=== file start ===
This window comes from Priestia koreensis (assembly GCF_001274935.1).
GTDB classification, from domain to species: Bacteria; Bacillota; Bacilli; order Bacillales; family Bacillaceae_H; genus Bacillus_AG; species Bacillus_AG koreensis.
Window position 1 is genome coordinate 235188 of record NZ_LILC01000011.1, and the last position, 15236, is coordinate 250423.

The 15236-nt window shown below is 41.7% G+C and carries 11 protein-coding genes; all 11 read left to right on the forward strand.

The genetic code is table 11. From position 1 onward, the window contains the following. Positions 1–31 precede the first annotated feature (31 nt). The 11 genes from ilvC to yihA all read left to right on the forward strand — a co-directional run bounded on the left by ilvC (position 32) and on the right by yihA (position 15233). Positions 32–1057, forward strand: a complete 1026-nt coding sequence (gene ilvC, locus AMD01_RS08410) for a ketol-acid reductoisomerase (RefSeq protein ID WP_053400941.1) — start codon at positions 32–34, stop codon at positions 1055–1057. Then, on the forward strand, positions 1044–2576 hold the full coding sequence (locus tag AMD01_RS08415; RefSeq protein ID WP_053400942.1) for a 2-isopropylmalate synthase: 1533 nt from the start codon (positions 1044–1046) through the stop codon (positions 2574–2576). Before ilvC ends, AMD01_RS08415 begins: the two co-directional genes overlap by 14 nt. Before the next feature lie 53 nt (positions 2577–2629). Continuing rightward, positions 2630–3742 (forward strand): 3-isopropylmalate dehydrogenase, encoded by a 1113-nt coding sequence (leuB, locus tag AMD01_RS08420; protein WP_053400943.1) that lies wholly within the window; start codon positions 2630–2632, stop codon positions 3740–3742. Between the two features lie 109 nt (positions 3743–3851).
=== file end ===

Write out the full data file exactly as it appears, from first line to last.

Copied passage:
This window comes from Priestia koreensis (assembly GCF_001274935.1).
GTDB classification, from domain to species: Bacteria; Bacillota; Bacilli; order Bacillales; family Bacillaceae_H; genus Bacillus_AG; species Bacillus_AG koreensis.
Window position 1 is genome coordinate 235188 of record NZ_LILC01000011.1, and the last position, 15236, is coordinate 250423.

The 15236-nt window shown below is 41.7% G+C and carries 11 protein-coding genes; all 11 read left to right on the forward strand.

The genetic code is table 11. From position 1 onward, the window contains the following. Positions 1–31 precede the first annotated feature (31 nt). The 11 genes from ilvC to yihA all read left to right on the forward strand — a co-directional run bounded on the left by ilvC (position 32) and on the right by yihA (position 15233). Positions 32–1057, forward strand: a complete 1026-nt coding sequence (gene ilvC, locus AMD01_RS08410) for a ketol-acid reductoisomerase (RefSeq protein ID WP_053400941.1) — start codon at positions 32–34, stop codon at positions 1055–1057. Then, on the forward strand, positions 1044–2576 hold the full coding sequence (locus tag AMD01_RS08415; RefSeq protein ID WP_053400942.1) for a 2-isopropylmalate synthase: 1533 nt from the start codon (positions 1044–1046) through the stop codon (positions 2574–2576). Before ilvC ends, AMD01_RS08415 begins: the two co-directional genes overlap by 14 nt. Before the next feature lie 53 nt (positions 2577–2629). Continuing rightward, positions 2630–3742 (forward strand): 3-isopropylmalate dehydrogenase, encoded by a 1113-nt coding sequence (leuB, locus tag AMD01_RS08420; protein WP_053400943.1) that lies wholly within the window; start codon positions 2630–2632, stop codon positions 3740–3742. Between the two features lie 109 nt (positions 3743–3851).